Delivering that message, however, meant the report’s authors were able to make the main thrust of their report – that whatever choice was made among the various types of reform suggested, “although there is very great uncertainty about the precise value,” it was “our conclusion that the reforms proposed in the consultation will close up to 1,600 pubs” – seem almost a relief. After all, with 1,600 pubs out of the way, plenty of customers would move to the pub down the road, with the result, the report suggests, that “on average, pubs which remain will see footfalls 7.2% higher than present. This would be sufficient to turn a poorly performing pub into a more attractive prospect.” Would the many pubco tenants clamouring for the reforms to be brought in be happy if the result was 1,600 fewer pubs, but more custom for the ones that survive the cull?

The proposed reforms are meant to ensure that no tied-house publican is worse off, in the percentage of profit he takes from his pub, than a free-of-tie tenant. There are two big problems here: the first is calculating “no worse off”. As Bernard Brindley, chairman of the British Institute of Innkeeping, said in his evidence to the Business, Innovation and Skills Committee on pubcos and the tie in June: “The difficulty I have is how you get to the point of proving or analysing the figures as to where a tied tenant should be no worse off than a free-of-tie tenant. I have spoken to several chartered surveyors who have told me that it cannot be done, because you cannot compare apples with oranges.” The second is that messing about with the tied house system could cause an implosion: as the London Economics report says: “There is a real possibility that each of the proposed policy reforms, except possibly the code without permitting guest beer, instead of delivering the policy objective of ensuring tied tenants are treated fairly, ie, “no worse off” than free-of-tie tenants, may lead to the end of a large-scale tied pub system.” In other words, the big tenanted and leased pubcos might feel the attraction of their business model had been wrecked by the reforms, and simply pack up, in an “Everything Must Go” distress sale. Some might feel that no more pubcos would be a good thing. But here’s Bernard Brindley again: “There are a lot of free-of-tie tenants who would rather be in a tied-tenant situation. The equation works both ways.”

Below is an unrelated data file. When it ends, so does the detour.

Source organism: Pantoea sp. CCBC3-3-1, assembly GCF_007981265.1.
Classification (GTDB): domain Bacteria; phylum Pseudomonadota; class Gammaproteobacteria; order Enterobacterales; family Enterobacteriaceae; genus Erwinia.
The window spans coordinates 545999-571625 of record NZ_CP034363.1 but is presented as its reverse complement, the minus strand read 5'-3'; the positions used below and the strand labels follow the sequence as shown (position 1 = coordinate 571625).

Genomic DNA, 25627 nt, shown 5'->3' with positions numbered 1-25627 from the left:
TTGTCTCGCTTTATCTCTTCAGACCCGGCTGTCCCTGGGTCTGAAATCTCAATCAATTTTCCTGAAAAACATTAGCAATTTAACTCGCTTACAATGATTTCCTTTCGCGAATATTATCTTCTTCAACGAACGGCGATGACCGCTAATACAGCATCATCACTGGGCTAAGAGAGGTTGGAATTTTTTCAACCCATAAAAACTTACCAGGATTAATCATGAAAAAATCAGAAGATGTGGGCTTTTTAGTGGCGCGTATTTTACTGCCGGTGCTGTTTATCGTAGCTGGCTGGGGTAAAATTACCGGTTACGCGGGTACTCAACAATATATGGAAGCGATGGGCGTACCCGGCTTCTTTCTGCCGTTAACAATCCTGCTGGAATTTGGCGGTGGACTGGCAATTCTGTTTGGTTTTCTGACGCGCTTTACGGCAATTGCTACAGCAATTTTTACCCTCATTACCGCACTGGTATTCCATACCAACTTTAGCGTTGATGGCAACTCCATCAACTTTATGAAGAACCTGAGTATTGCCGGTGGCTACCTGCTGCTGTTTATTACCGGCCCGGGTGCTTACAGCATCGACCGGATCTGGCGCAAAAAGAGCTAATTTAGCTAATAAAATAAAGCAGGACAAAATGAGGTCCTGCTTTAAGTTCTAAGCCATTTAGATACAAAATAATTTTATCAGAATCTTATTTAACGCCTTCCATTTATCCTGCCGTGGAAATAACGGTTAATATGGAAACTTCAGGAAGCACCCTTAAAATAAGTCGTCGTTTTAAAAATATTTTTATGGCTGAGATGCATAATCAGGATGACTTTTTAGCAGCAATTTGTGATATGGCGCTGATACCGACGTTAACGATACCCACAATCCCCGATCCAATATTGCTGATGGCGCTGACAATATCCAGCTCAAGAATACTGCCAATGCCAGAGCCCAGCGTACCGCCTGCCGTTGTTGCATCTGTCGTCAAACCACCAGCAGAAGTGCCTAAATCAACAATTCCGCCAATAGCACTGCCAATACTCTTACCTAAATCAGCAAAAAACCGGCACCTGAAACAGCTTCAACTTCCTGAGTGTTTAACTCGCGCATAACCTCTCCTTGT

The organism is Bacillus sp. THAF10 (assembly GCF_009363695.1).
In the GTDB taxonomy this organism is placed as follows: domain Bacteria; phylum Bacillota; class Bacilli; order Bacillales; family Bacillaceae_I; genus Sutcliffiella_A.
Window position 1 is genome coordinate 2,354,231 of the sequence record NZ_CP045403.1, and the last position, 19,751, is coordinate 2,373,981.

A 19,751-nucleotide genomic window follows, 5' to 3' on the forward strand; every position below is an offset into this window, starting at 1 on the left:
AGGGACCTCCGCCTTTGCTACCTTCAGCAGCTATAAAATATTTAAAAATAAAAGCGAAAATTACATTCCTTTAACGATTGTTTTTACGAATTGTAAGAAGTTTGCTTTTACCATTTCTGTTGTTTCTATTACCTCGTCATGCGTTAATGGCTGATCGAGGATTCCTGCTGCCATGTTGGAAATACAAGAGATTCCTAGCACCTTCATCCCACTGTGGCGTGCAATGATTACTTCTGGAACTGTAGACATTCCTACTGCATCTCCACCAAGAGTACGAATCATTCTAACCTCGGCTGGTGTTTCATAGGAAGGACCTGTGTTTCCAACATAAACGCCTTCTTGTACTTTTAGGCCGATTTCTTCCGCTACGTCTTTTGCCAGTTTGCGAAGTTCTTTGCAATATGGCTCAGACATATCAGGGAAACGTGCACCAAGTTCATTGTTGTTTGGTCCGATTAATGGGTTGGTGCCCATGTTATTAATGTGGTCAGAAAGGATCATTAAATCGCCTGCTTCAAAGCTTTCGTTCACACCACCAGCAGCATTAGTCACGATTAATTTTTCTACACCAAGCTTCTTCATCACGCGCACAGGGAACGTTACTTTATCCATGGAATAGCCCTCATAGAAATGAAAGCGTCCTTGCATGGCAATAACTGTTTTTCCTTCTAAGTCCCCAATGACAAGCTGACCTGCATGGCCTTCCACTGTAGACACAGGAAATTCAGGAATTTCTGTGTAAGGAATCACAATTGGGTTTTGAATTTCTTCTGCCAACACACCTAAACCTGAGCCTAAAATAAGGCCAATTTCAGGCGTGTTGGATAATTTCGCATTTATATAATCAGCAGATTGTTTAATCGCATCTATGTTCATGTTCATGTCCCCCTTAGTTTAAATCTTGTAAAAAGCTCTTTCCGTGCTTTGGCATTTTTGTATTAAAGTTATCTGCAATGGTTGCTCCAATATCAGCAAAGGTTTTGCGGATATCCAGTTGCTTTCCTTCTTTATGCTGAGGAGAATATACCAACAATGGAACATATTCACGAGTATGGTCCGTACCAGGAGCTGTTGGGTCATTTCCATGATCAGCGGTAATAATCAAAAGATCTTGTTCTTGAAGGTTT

To quote the wise Phil Dixon, from his own evidence in June to the BIS committee: “The problem we have in our industry is, everything is about estimate.” The London Economics report runs a host of reform scenarios through the computer, and comes up with a wide range of estimated results, though all result in the closure of pubs: bringing in a statutory code on pubco-tenant relationships without the “guest beer” option many want could see between 1,500 and 4,800 pubs close in the short term, the report suggests, which, for an estimate, is pretty wide. Other options, including having a “guest beer”, and banning the beer tie completely, because those options make many already barely viable pubs unviable for pubcos trying to cover their own associated costs, could see between 4,600 and 6,400 pubs close. (Though the report suggests around a third of those would open again, run by operators without the pubcos’ financial burdens.)